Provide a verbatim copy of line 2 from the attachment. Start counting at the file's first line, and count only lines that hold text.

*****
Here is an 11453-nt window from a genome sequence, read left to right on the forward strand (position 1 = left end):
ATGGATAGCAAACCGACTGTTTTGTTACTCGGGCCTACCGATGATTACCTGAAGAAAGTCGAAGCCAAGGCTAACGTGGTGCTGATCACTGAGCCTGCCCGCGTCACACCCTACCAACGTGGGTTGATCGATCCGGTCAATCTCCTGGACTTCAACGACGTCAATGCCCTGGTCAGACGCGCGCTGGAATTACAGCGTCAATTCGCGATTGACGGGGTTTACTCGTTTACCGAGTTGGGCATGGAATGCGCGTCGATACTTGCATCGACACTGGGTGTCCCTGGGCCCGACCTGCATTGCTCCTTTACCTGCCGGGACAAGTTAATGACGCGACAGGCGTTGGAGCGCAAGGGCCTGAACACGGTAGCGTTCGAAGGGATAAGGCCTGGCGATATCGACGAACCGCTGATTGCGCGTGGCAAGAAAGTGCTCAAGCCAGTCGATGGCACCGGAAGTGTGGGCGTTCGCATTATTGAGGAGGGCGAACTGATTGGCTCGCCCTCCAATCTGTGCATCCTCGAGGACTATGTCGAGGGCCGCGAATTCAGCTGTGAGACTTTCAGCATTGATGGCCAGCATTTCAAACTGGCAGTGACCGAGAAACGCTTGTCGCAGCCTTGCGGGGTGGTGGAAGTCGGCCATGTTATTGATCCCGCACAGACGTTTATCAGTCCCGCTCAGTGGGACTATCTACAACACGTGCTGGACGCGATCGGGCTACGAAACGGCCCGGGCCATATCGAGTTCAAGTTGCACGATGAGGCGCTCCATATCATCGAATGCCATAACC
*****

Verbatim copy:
ATGGATAGCAAACCGACTGTTTTGTTACTCGGGCCTACCGATGATTACCTGAAGAAAGTCGAAGCCAAGGCTAACGTGGTGCTGATCACTGAGCCTGCCCGCGTCACACCCTACCAACGTGGGTTGATCGATCCGGTCAATCTCCTGGACTTCAACGACGTCAATGCCCTGGTCAGACGCGCGCTGGAATTACAGCGTCAATTCGCGATTGACGGGGTTTACTCGTTTACCGAGTTGGGCATGGAATGCGCGTCGATACTTGCATCGACACTGGGTGTCCCTGGGCCCGACCTGCATTGCTCCTTTACCTGCCGGGACAAGTTAATGACGCGACAGGCGTTGGAGCGCAAGGGCCTGAACACGGTAGCGTTCGAAGGGATAAGGCCTGGCGATATCGACGAACCGCTGATTGCGCGTGGCAAGAAAGTGCTCAAGCCAGTCGATGGCACCGGAAGTGTGGGCGTTCGCATTATTGAGGAGGGCGAACTGATTGGCTCGCCCTCCAATCTGTGCATCCTCGAGGACTATGTCGAGGGCCGCGAATTCAGCTGTGAGACTTTCAGCATTGATGGCCAGCATTTCAAACTGGCAGTGACCGAGAAACGCTTGTCGCAGCCTTGCGGGGTGGTGGAAGTCGGCCATGTTATTGATCCCGCACAGACGTTTATCAGTCCCGCTCAGTGGGACTATCTACAACACGTGCTGGACGCGATCGGGCTACGAAACGGCCCGGGCCATATCGAGTTCAAGTTGCACGATGAGGCGCTCCATATCATCGAATGCCATAACC